Ethics Requirements for Bar Admission

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Long title: 
Does legal education need to give higher priority to teaching ethics and professional judgment? If so, what can be the role for professional bodies and regulatory agencies in promoting such change?
Date: 
Fri, Oct 5th 9:30 am - 12:30 pm
Conference location: 
Dublin, Ireland
Sponsor organization(s) or institution(s): 
International Bar Associations: Academic & Professional Development Committee, Bar Issues Commission, Professional Ethics Committee
Sponsor(s)' contact information: 
Session Co-Chairs: Nigel Duncan, City Law School, London Clark D. Cunningham, Georgia State University College of Law, Atlanta (USA)

Does legal education need to give higher priority to teaching ethics and professional judgment? If so, what can be the role for professional bodies and regulatory agencies in promoting such change? (9.30am, Friday 5 October 2012)

Joint session with the Academic and Professional Development Committee, the Bar Issues Commission and the Professional Ethics Committee

Over the past five years an increasing number of professional bodies and regulatory agencies around the world have focused attention on the role of academic education in preparing future lawyers for ethical decisionmaking and professional responsibility. For example, in Canada, entry to practice in common law jurisdictions will soon require completion of a law school course in ethics, as the result of a comprehensive report and set of recommendations by the Federation of Law Societies of Canada. An influential report by Kim Economides and Justine Rogers commissioned by the Law Society of England and Wales recommends a similar requirement for qualification as a solicitor (www.teachinglegalethics.org/economides-rogers-report). Australia and the United States, which already have such a requirement, are in the process of adopting more ambitious learning outcomes for legal education in this area. For a summary of these initiatives, see Nigel Duncan, Clark Cunningham, Tony King & Paul Maharg, When and how should legal ethics be learned? (www.teachinglegalethics.org/when-learn-ethics)

In November 2011 the IBA Council approved Policy Guidelines for Training and Education of the Legal Profession that had been developed in collaboration by working groups from both the Bar Issues Commission and the PPID. These new IBA Guidelines call for bar associations and law societies in all jurisdictions to increase the emphasis on ethical education in the preparation for practice, including using their role in the approval of new applicants for admission to the practice of law. For the full text of the Guidelines and further background information, see www.teachinglegalethics.org/iba-education-guidelines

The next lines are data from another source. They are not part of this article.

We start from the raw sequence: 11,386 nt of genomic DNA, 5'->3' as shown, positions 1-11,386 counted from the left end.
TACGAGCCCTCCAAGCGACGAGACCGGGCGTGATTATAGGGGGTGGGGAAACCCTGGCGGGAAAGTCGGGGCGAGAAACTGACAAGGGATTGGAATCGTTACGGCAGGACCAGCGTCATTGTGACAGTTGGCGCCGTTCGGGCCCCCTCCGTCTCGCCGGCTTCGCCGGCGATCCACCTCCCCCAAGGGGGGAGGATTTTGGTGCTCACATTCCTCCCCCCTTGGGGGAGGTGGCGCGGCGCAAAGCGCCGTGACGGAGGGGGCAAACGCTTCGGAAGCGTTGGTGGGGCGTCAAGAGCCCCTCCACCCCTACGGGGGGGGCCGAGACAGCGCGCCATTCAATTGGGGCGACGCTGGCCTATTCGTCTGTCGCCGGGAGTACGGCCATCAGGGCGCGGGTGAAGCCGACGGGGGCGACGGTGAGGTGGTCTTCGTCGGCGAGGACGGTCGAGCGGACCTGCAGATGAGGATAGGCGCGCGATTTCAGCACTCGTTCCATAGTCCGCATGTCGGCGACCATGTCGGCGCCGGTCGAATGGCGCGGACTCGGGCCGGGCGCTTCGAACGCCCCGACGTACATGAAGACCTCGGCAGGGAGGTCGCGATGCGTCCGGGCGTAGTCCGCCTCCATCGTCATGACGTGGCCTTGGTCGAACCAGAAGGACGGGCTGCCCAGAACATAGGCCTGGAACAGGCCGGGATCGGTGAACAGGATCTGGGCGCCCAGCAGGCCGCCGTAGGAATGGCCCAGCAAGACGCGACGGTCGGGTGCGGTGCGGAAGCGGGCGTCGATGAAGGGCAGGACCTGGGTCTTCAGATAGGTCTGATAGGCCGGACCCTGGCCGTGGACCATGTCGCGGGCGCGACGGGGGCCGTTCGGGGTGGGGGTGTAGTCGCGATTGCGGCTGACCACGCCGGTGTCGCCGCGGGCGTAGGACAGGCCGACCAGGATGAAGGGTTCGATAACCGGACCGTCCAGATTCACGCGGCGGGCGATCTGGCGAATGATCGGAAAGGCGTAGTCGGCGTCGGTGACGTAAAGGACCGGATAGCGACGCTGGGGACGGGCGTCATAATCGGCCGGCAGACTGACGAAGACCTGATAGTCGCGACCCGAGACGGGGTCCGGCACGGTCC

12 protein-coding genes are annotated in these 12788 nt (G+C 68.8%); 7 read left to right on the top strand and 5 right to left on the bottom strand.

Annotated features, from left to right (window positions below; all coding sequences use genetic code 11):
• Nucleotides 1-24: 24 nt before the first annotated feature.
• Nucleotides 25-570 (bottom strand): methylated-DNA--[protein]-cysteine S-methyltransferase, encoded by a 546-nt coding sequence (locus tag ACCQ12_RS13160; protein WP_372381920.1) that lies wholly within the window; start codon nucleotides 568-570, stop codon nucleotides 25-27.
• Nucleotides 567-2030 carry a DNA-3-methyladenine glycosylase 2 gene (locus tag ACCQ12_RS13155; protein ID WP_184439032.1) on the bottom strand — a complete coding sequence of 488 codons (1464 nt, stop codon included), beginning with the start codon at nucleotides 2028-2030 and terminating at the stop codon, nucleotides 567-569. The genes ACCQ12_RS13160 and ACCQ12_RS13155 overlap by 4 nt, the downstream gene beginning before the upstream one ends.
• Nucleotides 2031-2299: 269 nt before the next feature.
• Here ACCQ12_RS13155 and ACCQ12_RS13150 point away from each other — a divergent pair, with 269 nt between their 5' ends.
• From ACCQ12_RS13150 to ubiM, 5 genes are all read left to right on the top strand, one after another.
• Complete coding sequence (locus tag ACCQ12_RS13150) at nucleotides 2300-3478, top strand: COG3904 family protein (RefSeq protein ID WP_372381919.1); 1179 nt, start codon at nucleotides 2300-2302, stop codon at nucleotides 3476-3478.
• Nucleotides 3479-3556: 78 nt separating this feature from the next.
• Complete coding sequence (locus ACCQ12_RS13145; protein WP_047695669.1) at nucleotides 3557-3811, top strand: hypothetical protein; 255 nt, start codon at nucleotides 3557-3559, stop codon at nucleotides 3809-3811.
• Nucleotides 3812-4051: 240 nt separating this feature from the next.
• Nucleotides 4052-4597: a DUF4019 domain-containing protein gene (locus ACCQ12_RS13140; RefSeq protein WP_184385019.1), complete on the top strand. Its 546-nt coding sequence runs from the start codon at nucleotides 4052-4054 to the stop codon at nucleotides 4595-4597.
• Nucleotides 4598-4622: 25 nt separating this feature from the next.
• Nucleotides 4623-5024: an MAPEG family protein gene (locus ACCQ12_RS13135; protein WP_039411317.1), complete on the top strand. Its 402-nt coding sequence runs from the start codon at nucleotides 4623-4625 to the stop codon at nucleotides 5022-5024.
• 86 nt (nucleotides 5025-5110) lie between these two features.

The Academic & Professional Development Committee is engaged in two PPID-funded projects to collect and disseminate information about best practices for developing ethical decisionmaking and professional judgment, not only during the academic preparation for practice but throughout the professional career.

The session at the IBA Conference in Dublin will draw upon all the above developments to explore in an interactive program two interlocked issues that are of profound importance to the legal profession. (1) If law schools are to be places for development of the capacity for ethical decisionmaking and professional judgment, what should be the content, methods and goals of such education? (2) Considering the dual role of the law school as an academic institution and a critical component of preparation for professional life, what are the potential benefits and risks of greater involvement by professional bodies and regulatory agencies in the shaping of law school education?

The speakers include:
Peter Koves (Hungary), who chaired the Training Working Group of the Bar Issues Commission that developed the Policy Guidelines for Training and Education of the Legal Profession, and Mikiko Otani (Japan) who also served as a member of that Working Group
John Hunter (Canada), President of the Federation of Law Societies of Canada, who chaired the Federation’s task force on the common law degree that developed the current requirements for teaching legal ethics
Tony King (UK), who chaired the Education & Training Committee, Law Society of England & Wales, which commissioned the Economides-Rogers Report and has been actively working to implement its recommendations
Elizabeth Seshadri (India), who is Vice-Chair of the IBA Professional Ethics Committee
Tahir Mamman (Nigeria), who is Director-General Council of the Nigerian Law School and a member of the Nigerian Council of Legal Education

Session Co-Chairs are:
Clark Cunningham (USA), Director of the National Institute for Teaching Ethics & Professionalism, who advised in the development of new learning outcomes for ethics and professional judgment in both Australia and the USA
Nigel Duncan (UK), Editor of the Law Teacher: the International Journal of Legal Education and Director of Teaching Legal Ethics - UK, who is the initiator of the website www.teachinglegalethics.org

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